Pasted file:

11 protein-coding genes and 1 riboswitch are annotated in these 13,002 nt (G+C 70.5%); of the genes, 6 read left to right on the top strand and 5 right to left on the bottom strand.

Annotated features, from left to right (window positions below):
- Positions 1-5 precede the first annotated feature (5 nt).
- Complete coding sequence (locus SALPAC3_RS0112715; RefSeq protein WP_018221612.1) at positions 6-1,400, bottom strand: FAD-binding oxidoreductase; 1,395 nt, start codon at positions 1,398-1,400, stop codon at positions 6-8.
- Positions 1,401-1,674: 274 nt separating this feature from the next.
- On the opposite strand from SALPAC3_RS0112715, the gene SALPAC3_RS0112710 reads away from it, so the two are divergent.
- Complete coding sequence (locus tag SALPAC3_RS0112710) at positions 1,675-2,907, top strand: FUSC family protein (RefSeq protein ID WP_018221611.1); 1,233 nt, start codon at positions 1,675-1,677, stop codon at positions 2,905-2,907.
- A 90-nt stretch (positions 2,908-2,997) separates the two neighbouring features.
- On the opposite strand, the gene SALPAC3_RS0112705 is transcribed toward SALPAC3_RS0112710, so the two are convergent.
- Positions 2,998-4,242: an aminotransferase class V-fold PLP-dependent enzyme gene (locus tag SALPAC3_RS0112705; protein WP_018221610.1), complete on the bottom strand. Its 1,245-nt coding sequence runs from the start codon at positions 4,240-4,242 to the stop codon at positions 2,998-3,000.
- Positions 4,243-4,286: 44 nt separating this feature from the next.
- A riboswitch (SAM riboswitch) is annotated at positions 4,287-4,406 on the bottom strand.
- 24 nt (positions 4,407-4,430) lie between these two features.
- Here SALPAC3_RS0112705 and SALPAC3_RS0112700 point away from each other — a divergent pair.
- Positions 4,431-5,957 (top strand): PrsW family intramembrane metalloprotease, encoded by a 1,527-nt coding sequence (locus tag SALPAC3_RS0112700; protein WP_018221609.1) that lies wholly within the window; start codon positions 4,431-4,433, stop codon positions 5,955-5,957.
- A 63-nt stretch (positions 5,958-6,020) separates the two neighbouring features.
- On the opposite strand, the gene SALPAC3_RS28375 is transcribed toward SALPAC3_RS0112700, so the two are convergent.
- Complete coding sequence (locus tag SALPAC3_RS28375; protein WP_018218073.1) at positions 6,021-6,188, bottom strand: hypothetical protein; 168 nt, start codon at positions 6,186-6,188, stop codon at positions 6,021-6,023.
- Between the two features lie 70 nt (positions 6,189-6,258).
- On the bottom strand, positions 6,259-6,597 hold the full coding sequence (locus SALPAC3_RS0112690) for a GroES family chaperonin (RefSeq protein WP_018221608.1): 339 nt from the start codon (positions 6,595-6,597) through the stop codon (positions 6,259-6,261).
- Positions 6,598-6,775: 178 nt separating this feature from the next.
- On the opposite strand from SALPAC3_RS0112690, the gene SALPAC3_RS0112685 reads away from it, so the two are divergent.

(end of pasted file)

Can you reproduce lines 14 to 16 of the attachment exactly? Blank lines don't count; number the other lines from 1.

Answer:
- Here SALPAC3_RS0112705 and SALPAC3_RS0112700 point away from each other — a divergent pair.
- Positions 4,431-5,957 (top strand): PrsW family intramembrane metalloprotease, encoded by a 1,527-nt coding sequence (locus tag SALPAC3_RS0112700; protein WP_018221609.1) that lies wholly within the window; start codon positions 4,431-4,433, stop codon positions 5,955-5,957.
- A 63-nt stretch (positions 5,958-6,020) separates the two neighbouring features.